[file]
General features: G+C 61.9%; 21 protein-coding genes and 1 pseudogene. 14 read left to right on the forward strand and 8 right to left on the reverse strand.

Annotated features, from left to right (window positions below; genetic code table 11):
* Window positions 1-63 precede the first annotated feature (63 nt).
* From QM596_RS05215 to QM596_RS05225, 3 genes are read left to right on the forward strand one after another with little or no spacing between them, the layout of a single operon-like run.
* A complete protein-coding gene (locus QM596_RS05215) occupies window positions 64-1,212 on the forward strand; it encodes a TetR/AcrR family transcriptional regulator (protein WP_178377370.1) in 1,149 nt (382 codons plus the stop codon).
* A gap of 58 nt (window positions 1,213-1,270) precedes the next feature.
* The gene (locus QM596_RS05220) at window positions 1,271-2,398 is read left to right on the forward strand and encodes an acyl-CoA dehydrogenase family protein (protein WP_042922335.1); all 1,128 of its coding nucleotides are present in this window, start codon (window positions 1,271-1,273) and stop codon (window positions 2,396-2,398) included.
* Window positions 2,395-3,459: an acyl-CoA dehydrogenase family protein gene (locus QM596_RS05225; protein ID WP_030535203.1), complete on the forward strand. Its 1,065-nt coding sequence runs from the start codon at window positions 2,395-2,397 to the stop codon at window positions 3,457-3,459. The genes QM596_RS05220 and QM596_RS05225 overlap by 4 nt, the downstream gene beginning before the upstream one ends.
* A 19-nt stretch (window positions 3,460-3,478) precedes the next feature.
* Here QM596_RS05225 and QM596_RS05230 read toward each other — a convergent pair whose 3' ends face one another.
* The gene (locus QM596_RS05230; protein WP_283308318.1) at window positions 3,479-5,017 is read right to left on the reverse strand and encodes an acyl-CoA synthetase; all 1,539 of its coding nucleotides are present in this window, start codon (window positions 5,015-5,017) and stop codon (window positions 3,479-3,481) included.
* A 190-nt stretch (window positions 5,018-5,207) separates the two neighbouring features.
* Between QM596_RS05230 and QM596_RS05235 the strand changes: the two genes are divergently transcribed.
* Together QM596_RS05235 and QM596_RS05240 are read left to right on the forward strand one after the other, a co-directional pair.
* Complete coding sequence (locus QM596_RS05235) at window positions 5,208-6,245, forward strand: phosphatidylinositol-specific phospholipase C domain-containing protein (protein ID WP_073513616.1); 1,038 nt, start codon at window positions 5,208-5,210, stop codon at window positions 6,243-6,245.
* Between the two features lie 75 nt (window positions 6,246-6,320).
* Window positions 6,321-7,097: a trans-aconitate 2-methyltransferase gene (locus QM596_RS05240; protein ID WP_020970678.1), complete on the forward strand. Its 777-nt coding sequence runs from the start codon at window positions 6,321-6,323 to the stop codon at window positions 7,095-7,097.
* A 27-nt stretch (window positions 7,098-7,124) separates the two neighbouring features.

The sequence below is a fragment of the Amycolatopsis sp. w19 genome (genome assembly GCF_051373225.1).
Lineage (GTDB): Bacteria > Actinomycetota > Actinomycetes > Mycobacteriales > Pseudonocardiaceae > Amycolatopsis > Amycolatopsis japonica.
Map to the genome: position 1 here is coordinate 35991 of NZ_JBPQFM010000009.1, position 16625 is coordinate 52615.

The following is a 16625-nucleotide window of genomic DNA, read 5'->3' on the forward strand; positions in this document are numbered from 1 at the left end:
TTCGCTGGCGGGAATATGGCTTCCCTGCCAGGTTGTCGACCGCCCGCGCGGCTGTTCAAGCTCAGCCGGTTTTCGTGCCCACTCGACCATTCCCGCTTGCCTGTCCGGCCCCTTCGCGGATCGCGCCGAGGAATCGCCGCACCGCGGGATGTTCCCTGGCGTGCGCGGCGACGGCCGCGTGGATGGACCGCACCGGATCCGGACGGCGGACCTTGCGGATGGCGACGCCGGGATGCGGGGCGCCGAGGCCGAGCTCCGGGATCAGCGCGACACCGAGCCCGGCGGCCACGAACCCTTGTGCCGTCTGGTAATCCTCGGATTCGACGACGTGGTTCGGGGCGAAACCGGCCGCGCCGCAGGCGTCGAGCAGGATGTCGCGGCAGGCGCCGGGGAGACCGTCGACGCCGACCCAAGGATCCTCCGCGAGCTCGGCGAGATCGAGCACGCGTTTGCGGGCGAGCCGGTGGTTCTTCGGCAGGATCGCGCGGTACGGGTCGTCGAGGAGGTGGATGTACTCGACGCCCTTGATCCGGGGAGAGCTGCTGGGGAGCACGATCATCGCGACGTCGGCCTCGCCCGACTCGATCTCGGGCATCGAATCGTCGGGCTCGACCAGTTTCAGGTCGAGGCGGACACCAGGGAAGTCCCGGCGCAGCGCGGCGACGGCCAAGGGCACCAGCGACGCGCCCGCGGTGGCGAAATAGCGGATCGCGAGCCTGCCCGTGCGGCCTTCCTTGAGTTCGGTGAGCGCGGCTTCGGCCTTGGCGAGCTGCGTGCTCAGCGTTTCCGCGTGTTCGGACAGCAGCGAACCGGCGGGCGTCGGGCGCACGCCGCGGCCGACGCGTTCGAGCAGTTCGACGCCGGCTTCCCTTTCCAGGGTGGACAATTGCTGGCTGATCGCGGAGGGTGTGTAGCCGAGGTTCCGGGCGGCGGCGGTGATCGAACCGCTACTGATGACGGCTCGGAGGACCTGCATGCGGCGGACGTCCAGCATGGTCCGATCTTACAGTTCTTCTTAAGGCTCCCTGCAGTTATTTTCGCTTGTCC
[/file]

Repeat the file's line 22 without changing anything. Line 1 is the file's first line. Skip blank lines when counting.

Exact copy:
The following is a 16625-nucleotide window of genomic DNA, read 5'->3' on the forward strand; positions in this document are numbered from 1 at the left end: